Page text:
Remove any moldy insulation and add new 2x4 nailers as needed to support drywall edges and the new tile backer that you'll add later (Photo 6). Anchor these with screws driven through the drywall. It's not usually necessary to nail them to solid framing. But don't add nailers at the drain end of the tub until the new tub is in. You may need the extra wall space when you're tipping in the new tub.
If you have mold, scrub it away and let the area dry thoroughly before covering it with insulation and a vapor barrier.
Set the new tub
Unpack the new tub and set it into place. Check the tub rim for level, both front to back and side to side (Photo 7). The nailing flanges on plastic tubs are not meant to bear weight, so the tub legs must have solid, level bearing on the floor. Shim spaces less than 1/2 in. with hardwood, metal or plastic spacers (don't use softwood for tubs with small legs because the wood will crush). For thicker shims, use boards or strips of plywood. Use wide spacers and nail or glue them into place at the leg locations so they won't shift when the tub goes in. On larger tubs, the manufacturer may ask you to set the tub in a wet mortar bed, which will mold to the tub bottom and provide extra support.
At this point, note how the apron (outer edge) of your new tub meets the existing floor. Now's the time to plan this joint, while you can still remove the tub. If you're lucky, the new tub will meet the floor almost like the old one. But you may have a larger gap, or you may have to trim back the finish flooring to get the tub to fit. Solutions vary with the type of floor you have and the gap size. One solution for a gap is to cover the joint with a thin solid-surface or marble threshold strip. Use silicone to glue it to the tub or floor, and caulk the edges along the tub and floor.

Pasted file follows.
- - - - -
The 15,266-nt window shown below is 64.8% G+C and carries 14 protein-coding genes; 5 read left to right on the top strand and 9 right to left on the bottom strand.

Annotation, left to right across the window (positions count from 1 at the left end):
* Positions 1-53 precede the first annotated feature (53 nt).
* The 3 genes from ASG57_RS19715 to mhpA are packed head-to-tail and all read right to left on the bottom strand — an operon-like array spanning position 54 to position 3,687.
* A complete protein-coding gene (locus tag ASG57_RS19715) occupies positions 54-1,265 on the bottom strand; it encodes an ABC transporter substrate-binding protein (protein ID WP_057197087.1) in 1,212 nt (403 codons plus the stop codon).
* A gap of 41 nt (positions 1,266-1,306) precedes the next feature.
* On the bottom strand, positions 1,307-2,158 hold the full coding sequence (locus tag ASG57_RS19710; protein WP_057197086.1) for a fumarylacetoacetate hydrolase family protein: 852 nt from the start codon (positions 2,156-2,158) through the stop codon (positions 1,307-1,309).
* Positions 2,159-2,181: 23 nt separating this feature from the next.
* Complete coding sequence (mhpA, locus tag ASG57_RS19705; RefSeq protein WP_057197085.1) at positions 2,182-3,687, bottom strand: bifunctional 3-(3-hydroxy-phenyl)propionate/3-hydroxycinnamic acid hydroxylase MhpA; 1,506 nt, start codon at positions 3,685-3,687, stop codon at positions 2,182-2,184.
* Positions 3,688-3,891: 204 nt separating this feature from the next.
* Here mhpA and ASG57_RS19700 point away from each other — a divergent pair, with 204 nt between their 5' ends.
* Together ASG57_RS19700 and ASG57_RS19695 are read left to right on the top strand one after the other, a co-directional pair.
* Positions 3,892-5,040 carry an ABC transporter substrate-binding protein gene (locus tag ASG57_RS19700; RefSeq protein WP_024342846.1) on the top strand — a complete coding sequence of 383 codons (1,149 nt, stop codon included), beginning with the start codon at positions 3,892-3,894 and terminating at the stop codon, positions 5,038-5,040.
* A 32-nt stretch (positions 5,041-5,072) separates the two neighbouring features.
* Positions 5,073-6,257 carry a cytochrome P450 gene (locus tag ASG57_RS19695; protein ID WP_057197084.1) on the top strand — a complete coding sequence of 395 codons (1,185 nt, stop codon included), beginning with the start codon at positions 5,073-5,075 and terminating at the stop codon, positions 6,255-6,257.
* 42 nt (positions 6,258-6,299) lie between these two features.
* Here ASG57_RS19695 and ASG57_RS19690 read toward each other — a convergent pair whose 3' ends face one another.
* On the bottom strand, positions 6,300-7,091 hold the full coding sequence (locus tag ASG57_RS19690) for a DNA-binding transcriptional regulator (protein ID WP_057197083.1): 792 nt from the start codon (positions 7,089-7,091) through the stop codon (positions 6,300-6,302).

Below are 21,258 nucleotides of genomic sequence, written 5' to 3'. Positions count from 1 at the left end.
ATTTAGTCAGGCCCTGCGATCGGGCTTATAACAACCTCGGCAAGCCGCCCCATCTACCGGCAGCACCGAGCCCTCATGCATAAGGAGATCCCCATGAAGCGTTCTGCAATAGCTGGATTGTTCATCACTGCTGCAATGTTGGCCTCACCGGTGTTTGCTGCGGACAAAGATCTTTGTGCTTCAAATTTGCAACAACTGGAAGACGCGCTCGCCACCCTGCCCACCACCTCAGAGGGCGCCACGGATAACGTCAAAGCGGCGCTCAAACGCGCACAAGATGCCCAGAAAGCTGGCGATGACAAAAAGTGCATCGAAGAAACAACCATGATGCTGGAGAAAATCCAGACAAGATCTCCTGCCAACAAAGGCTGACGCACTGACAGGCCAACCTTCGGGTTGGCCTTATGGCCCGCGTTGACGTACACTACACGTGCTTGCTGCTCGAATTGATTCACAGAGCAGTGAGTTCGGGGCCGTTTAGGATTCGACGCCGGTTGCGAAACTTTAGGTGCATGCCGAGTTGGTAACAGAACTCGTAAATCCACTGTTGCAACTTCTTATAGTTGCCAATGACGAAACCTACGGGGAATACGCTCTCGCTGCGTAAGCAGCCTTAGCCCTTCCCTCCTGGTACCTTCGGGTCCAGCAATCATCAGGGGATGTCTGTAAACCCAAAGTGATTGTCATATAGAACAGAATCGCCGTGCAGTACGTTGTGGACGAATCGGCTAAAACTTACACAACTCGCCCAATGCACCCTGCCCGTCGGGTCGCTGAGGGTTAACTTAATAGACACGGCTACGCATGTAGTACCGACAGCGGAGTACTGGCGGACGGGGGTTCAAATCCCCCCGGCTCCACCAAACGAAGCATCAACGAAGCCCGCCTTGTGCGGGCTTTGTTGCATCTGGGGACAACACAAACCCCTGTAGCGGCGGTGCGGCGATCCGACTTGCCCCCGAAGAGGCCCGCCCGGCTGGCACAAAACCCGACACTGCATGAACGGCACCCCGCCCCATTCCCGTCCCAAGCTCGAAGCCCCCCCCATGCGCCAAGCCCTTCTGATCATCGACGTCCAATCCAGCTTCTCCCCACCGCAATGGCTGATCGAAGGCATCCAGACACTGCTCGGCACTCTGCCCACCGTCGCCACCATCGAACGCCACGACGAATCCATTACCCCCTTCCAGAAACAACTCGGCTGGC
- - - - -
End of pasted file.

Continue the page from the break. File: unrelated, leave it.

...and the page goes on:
Before installing the tub, add the new drain shoe while it's still easy to get at (Figure B, p. 94). Lay a thick ring of clear silicone caulk under the rim, and screw it together following the tub manufacturer's instructions.
Then install the tub and anchor it to the wall studs as recommended by the tub manufacturer. Our tub used special attachment clips, which we fastened with roofing nails driven just above the flange (Photo 8).
Tip: Protect your Tub
Make sure to protect the finish of your new tub with paper or cardboard while you're working. And keep it free of grit and debris.
Install the surround